During the 2015-16 season, he played every minute of every Guinness PRO14 match as the Scarlets narrowly missed out on the end-of-season play-offs, earning him the award for coaches' and fans' player of the year.

The following season, even with British and Irish Lion Jonathan Davies returning from Clermont Auvergne, Parkes featured in every game for the champions, coming off the bench in the semi-final and final victories in Dublin, where he slotted in as a replacement fly-half.

He and Williams also kept Davies on the bench for the European Champions Cup win at home to Toulon when the pair outshone the juggernaut pairing of Ma'a Nonu and Mathieu Bastareaud.

So, when did he emerge as a Wales candidate? A couple of years ago, during New Zealand's northern hemisphere tour, he was drafted in to train with the All Blacks in Cardiff because of a number of midfield injuries.

At the time it appeared that would be his one flirtation with international rugby.

However, when Parkes' initial contract in Llanelli was coming to an end, there was strong interest from regional rivals Cardiff Blues to try and lure him to the Arms Park.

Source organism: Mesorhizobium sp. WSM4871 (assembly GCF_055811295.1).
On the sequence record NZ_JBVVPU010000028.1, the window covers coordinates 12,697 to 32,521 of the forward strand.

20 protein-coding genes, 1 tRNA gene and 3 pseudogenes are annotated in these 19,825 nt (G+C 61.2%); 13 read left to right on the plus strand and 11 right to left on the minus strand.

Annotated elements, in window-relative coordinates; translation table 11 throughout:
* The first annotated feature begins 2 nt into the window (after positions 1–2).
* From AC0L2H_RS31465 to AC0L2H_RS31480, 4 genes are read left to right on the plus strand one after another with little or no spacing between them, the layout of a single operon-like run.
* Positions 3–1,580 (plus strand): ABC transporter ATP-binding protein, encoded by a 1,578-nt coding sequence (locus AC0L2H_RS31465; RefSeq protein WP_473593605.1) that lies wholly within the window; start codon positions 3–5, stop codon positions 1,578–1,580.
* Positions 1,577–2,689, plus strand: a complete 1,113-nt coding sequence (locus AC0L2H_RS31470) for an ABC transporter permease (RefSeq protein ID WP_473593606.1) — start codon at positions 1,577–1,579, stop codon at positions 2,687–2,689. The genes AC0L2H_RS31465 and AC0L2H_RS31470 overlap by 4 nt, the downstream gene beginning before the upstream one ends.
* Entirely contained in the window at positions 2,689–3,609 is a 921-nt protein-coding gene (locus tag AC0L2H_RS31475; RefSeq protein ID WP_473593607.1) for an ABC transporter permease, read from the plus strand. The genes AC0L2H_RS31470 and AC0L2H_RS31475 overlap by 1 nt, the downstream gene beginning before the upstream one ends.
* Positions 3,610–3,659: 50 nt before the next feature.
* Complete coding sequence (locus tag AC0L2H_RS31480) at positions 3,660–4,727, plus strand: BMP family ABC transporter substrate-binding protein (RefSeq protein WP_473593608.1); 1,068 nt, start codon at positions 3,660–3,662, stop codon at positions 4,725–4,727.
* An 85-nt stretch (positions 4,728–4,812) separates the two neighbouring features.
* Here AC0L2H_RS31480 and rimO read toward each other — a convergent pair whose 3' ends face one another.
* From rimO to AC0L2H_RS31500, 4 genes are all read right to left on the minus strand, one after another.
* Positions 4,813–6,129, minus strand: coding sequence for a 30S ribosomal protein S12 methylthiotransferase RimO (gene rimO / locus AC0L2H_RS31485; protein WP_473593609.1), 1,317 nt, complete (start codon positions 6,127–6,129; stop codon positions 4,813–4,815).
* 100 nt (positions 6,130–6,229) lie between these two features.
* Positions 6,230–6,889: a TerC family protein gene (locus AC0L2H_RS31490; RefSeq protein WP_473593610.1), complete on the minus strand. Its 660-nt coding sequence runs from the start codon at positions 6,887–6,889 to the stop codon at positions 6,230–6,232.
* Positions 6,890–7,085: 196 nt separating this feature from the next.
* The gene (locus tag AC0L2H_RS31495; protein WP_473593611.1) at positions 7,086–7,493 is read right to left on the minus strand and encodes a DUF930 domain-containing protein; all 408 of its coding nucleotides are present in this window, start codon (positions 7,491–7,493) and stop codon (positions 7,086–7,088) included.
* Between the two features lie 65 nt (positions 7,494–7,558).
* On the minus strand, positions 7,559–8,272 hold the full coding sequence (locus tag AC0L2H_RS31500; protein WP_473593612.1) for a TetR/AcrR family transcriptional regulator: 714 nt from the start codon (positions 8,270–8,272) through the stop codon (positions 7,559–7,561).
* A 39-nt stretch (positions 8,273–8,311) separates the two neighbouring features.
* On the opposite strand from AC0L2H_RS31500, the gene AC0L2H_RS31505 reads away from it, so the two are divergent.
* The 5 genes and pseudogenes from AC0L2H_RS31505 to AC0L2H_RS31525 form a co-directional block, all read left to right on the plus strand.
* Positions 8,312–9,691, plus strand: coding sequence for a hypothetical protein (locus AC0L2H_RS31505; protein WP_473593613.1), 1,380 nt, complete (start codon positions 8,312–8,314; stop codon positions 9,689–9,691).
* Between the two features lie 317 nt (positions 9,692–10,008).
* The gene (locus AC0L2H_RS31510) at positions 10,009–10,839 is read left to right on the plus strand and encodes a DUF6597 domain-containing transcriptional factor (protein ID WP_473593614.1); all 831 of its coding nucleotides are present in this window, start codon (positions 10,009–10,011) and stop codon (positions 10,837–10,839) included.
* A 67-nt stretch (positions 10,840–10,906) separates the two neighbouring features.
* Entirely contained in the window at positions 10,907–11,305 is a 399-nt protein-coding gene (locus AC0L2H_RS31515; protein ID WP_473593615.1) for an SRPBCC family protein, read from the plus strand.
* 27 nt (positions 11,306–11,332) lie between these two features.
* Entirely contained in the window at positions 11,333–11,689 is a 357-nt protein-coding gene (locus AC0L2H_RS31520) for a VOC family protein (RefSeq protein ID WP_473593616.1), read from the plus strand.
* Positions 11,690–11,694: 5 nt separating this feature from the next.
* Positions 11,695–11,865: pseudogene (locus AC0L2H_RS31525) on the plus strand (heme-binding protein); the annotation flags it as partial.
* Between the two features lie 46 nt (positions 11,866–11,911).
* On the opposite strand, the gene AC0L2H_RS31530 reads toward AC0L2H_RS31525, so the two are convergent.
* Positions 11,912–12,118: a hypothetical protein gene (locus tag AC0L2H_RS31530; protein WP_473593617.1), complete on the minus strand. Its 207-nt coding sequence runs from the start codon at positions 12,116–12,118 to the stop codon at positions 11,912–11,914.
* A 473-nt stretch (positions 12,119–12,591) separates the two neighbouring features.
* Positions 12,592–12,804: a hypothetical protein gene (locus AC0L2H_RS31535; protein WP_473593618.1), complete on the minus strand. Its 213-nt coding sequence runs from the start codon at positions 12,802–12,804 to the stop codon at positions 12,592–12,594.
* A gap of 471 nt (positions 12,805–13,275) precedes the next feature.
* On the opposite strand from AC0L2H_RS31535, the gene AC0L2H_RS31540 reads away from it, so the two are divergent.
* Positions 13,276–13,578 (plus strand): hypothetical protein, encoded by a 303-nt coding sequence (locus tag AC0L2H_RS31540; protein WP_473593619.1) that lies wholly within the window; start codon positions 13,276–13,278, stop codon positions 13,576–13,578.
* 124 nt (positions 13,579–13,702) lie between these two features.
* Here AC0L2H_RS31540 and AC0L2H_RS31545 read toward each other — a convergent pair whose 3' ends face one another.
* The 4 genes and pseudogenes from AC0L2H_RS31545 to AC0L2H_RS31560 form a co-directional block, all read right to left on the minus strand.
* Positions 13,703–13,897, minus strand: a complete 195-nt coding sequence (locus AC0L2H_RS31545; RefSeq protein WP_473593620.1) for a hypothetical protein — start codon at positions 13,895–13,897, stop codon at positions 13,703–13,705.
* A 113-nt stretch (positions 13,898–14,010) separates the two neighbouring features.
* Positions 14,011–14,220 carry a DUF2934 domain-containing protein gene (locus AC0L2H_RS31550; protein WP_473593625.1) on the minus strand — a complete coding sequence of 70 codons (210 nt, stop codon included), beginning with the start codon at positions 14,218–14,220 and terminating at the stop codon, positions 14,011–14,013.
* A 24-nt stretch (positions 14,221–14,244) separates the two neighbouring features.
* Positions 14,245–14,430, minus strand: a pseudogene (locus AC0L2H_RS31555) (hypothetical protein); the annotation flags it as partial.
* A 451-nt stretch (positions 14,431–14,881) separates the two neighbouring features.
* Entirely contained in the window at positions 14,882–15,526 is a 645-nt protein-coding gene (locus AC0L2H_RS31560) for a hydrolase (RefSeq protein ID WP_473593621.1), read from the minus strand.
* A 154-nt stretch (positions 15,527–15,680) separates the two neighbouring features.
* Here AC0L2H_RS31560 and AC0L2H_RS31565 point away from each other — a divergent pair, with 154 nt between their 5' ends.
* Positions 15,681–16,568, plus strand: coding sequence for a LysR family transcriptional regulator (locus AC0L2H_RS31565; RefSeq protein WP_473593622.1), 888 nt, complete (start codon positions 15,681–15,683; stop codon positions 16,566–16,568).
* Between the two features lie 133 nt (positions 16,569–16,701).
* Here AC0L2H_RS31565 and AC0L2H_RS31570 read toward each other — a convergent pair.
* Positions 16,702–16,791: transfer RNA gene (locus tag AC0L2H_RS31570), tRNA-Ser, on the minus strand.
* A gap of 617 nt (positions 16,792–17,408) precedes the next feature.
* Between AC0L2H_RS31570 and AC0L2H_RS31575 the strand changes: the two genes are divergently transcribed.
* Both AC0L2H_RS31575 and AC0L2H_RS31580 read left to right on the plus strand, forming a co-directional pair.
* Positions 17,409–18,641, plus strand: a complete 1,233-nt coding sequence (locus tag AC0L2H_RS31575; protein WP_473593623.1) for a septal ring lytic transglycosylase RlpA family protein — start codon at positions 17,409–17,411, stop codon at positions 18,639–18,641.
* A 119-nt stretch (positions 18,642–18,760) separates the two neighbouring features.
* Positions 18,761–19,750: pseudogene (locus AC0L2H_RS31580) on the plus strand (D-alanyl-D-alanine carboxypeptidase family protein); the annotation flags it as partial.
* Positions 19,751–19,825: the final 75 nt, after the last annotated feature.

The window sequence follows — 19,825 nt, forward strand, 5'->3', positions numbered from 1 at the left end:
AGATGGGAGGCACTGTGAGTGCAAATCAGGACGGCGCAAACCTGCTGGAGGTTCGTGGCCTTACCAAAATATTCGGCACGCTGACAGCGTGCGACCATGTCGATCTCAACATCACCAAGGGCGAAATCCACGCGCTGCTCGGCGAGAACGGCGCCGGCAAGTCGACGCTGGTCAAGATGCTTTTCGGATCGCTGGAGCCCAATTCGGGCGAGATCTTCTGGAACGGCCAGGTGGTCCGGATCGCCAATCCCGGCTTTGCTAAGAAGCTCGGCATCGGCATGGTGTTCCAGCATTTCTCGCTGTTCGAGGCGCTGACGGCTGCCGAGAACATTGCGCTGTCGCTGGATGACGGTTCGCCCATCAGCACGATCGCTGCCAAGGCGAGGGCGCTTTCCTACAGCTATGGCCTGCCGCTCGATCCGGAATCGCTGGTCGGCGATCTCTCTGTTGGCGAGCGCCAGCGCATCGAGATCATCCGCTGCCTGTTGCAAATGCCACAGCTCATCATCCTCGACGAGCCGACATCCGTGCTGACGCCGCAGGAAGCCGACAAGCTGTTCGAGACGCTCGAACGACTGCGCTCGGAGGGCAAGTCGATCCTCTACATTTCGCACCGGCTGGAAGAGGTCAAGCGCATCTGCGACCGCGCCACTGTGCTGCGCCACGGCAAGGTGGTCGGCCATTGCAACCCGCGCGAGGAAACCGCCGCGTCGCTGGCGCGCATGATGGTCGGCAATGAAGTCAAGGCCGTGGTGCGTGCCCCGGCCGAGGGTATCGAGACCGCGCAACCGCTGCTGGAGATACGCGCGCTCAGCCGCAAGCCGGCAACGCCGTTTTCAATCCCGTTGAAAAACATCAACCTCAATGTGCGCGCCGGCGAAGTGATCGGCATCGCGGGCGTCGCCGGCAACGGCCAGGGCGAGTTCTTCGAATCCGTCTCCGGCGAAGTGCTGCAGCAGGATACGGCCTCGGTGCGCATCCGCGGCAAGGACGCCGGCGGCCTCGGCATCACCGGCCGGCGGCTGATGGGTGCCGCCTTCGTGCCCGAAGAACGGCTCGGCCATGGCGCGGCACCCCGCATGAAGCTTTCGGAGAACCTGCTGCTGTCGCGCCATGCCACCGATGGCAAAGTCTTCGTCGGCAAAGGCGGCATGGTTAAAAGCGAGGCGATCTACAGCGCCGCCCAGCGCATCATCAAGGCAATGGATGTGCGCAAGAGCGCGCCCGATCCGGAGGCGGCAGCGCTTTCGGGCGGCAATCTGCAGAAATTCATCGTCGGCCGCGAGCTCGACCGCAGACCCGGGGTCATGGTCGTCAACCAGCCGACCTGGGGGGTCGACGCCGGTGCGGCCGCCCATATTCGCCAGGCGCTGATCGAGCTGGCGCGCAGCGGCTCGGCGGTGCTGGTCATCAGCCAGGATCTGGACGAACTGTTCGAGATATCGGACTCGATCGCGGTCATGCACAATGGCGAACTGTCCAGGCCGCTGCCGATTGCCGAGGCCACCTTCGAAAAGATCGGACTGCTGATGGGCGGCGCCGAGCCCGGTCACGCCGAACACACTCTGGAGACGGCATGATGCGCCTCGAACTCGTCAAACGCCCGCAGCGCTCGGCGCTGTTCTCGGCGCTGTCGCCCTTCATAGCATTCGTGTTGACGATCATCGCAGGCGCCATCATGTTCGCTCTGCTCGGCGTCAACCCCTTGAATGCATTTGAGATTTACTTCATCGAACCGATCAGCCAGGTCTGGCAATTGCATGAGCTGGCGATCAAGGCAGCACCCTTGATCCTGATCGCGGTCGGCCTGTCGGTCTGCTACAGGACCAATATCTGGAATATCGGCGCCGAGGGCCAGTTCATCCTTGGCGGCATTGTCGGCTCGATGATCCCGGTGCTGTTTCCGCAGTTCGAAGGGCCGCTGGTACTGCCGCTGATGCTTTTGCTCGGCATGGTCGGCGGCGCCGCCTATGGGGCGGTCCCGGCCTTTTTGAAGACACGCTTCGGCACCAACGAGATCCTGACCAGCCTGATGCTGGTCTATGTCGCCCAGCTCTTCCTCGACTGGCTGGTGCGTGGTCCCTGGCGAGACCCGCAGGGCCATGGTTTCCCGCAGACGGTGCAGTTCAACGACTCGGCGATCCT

Scarlets chairman Nigel Short convinced Parkes that his future lay west and it was then that the prospect of qualifying for Wales on the three-year residency rule was raised.

Parkes qualifies on December 2, the day of the South Africa game in Cardiff. He was a shock inclusion in Warren Gatland's autumn squad, originally at the expense of teammate Williams, who he could partner against the 'Boks and has been impressing in training at Wales' base at the Vale of Glamorgan over the last three or four weeks.

What have the Wales camp had to say about Parkes? "He's been a great addition to the squad. He's got quite a few strengths. He carries well, he's defensively very good," said Wales kicking coach Neil Jenkins.

"The Scarlets have kept ball in hand well and put people through holes, he's got that subtly to his game. The way we're trying to play, he's a big bonus for us. I think he's a 12 at this moment in time, but I've no doubt he could play 13 if we need him."

So what are the chances of Parkes playing against the Boks? Strong. Owen Williams is back at Gloucester, while it was revealed yesterday that Jamie Roberts has said his farewells to the Wales camp and has returned across the border to link up with Harlequins.

That leaves Scott Williams, who is nursing an ankle niggle, twicecapped Osprey Owen Watkin and Parkes as the only recognised centre options.

Neil Jenkins has suggested that Parkes' Scarlets team-mate Rhys Patchell could be considered in similar second playmaker role to Owen Williams, although that would be a huge gamble considering his lack of midfield experience.


Neil Jenkins keeps a close eye on Hadleigh Parkes as he goes through his paces in training
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Title Annotation:Sport
Publication:South Wales Echo (Cardiff, Wales)
Geographic Code:8NEWZ
Date:Nov 29, 2017